I always love watching the live streams of events other than the big international events like Kentucky or Burghley because these give us such a good view at the variety of horses that we see competing at all levels.
We all know that many horses can defy their genetics or their conformation to accomplish things we never thought possible. It’s these stories that often fuel our fire. After all, isn’t life really about making the most of what you’re given?
It was during the live stream of Rebecca Farm that I came across a pony named Lyrical Lightning competing in the CCI2*-L with owner Dorothy Hall. I always love seeing ponies jumping fences seemingly bigger than them, and this little mare — one of the smallest I can recall seeing in recent memory — was no different.
Naturally, I had to call up Dorothy and get the scoop on her sassy little Ferrari of a pony.
Not everyone can say that their first pony is the horse that took them on to their first international competition. Dorothy is one of these, having worked off the cost of purchasing “Lyri”, as the mare is known at home, during summer camp at the barn when she was just 12.
As is so often the case, Lyri didn’t just hand over the keys to the kingdom right off the bat. “She definitely was not easy,” Dorothy recalled with a laugh. “She bucked me off almost every ride, would bulldoze me in the cross ties, wouldn’t load in the trailer, and just overall wasn’t very nice.”
But the pony, who stands just 13.3 and is 75% Connemara and 25% Thoroughbred, was what Dorothy had to work with. After obtaining her C2 rating in Pony Club, Dorothy turned her attention to eventing.
Dorothy is a petite girl, but she has still had to adjust her riding to account for Lyri’s short stature. Standing 5’5, Dorothy says the biggest factors are her stirrup length and the resulting balance. “I’m quite light on her, and I put my stirrups up quite a bit to be able to be light,” she explained. “I do have other horses that I ride for clients and for my trainer, so I have to adjust to her after riding them.”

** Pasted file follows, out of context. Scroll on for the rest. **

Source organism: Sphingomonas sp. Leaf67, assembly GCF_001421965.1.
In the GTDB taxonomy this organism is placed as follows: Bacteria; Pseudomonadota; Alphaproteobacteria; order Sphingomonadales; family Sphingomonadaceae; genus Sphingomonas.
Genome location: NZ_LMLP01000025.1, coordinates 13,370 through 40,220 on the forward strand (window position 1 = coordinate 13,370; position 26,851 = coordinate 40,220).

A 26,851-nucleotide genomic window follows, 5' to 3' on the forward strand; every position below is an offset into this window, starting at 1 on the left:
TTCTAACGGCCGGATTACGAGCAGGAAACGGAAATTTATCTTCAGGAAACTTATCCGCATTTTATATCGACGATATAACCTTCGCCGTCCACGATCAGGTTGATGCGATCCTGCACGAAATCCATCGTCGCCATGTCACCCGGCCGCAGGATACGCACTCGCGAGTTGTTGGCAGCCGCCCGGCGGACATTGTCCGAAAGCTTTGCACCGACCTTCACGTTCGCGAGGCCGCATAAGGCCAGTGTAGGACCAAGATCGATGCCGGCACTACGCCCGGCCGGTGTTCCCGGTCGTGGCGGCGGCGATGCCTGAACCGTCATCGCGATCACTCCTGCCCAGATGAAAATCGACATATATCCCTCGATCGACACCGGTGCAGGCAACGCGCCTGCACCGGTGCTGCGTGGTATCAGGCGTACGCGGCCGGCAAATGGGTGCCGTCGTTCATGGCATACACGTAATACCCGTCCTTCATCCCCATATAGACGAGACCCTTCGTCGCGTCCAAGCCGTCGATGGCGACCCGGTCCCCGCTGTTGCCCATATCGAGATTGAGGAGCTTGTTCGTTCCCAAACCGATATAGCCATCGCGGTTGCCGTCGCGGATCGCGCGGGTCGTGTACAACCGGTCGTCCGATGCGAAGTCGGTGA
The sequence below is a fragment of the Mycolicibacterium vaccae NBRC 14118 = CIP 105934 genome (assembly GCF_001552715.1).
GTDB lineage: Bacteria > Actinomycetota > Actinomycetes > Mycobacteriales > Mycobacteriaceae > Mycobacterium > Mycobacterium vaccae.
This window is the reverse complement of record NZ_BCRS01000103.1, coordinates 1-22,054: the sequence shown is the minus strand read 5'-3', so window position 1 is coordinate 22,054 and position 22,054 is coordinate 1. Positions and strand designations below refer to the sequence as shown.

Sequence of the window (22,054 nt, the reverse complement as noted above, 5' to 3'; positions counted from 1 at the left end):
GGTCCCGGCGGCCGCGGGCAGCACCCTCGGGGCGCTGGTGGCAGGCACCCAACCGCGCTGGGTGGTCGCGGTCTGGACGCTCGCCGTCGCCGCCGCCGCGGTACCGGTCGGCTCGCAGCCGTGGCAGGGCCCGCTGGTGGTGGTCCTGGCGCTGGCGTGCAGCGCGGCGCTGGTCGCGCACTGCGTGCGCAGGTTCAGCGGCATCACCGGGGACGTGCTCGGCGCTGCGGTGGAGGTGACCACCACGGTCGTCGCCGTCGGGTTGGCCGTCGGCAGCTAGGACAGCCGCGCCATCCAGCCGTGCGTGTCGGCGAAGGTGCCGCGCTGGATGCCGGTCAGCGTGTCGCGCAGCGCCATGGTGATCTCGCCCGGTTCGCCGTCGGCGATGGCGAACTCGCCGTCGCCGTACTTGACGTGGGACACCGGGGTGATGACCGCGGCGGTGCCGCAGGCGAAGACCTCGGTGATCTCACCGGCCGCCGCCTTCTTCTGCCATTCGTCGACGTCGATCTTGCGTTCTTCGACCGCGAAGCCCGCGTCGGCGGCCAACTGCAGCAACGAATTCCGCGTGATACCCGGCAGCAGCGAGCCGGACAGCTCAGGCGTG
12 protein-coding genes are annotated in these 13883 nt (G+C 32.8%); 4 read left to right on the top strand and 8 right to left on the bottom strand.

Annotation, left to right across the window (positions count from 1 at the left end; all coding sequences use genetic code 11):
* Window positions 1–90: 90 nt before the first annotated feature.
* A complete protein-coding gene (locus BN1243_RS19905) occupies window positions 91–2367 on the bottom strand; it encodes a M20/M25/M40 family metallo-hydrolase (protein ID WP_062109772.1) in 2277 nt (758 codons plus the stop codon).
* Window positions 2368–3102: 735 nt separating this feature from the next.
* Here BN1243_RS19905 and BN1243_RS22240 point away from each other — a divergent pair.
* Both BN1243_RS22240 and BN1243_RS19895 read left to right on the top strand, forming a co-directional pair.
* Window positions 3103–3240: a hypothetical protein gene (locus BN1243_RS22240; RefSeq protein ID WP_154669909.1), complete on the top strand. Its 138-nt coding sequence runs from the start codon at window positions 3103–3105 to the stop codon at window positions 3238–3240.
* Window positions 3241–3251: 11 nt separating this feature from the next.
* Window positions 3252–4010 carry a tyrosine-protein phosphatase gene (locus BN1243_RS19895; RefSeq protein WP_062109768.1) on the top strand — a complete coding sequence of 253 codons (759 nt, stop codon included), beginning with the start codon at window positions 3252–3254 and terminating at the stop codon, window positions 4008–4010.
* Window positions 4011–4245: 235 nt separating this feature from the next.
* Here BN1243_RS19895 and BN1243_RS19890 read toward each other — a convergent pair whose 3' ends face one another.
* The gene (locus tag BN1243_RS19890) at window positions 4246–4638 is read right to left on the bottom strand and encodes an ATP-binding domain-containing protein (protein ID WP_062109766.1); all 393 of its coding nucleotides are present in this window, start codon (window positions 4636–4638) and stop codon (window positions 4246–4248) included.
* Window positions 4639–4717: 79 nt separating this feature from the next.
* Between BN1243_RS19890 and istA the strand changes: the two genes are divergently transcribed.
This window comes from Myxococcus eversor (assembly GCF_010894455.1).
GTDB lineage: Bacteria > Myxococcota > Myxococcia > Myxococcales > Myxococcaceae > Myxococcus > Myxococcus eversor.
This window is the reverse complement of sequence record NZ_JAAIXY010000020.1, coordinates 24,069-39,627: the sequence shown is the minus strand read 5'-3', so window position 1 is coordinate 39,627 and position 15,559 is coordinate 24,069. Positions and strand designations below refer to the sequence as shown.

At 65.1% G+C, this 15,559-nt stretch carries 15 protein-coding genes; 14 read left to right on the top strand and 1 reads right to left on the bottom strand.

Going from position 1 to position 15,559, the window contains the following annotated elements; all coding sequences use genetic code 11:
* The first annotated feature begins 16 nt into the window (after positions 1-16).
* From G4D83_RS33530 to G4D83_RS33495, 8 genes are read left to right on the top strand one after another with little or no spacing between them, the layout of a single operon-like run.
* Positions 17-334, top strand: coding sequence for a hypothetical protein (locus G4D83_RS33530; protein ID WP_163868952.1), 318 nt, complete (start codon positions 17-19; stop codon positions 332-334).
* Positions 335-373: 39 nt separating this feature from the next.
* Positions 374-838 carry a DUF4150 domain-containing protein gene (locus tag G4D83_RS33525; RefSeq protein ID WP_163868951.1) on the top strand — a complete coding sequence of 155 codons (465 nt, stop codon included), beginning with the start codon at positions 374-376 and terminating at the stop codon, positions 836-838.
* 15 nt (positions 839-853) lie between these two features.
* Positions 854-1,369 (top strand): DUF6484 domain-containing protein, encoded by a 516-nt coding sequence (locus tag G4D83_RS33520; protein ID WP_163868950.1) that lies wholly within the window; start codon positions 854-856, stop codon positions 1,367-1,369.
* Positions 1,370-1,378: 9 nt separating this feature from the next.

Adding to the challenge is the fact that Lyri is built slightly downhill, which makes dressage come less naturally to her. But there’s been marked improvement — Dorothy credits her time working with coach Sabrina Glaser for transforming the pair’s dressage from mid-pack and climbing to top five-worthy scores.
“The canter has always been especially difficult with her,” Dorothy said. “But Sabrina has been so helpful with us, teaching her to sit more and get her off the forehand.”
Lyrical Lightning took to eventing like a fish in water, quickly showing that her fiery, sassy personality gave her an extra rocket boost over jumps that should have been too big for her.
It even took Dorothy awhile to really buy in to the mare’s talent and unbelievable scope. “It has been on my mind to try to sell her for years,” she said. “In 2016, I went to Florida with her and worked with Sinead (Halpin) and Tik (Maynard), and when I came back and took the job with Sabrina I was prepared to sell her as a Training level horse.”
But the mare just kept saying yes, with much enthusiasm. In the spring of 2018, Dorothy experimentally moved Lyri up to the Preliminary level at Woodside. It wasn’t the ideal start at the level, and there were some kinks to work out over the first few shows at the level. Eventing is a learning process, and both Dorothy and Lyri were learning together.
The pair regrouped and gained some confidence back at Training level and in 2019 attempted Prelim again — this time, there was no looking back.
Attempting the CCI2*-L at Rebecca Farm was a lofty goal for the little mare, but the runs she’d had to start the 2019 season gave Dorothy confidence. “I wasn’t sure how she’d do on a longer course,” she recalled. “But I followed Sabrina’s training program, working on hills and lots of hacking before our rides. And it really paid off. At the end of the course, she still felt really good and she came out of the vet box early.”
Take a look for yourself:
So what’s next for the little red mare that could? Dorothy says that’s up to her, but at the end of the day the preservation of her special pony is what matters most. “She’s so bold that she will get to the other side of the fence somehow, even if it was Advanced size,” she said. “But I don’t want to put her in that situation.”
For now, Dorothy is enjoying ticking off her bucket list with the pony she never imagined she’d come this far with. “I tried putting kids on her to sell her before,” she laughed. “But no one really liked her, so here we are!”
We think you should hang onto this one and enjoy the ride, Dorothy! Go Eventing.
Want to follow along with Dorothy and her super pony? Follow them on Instagram here.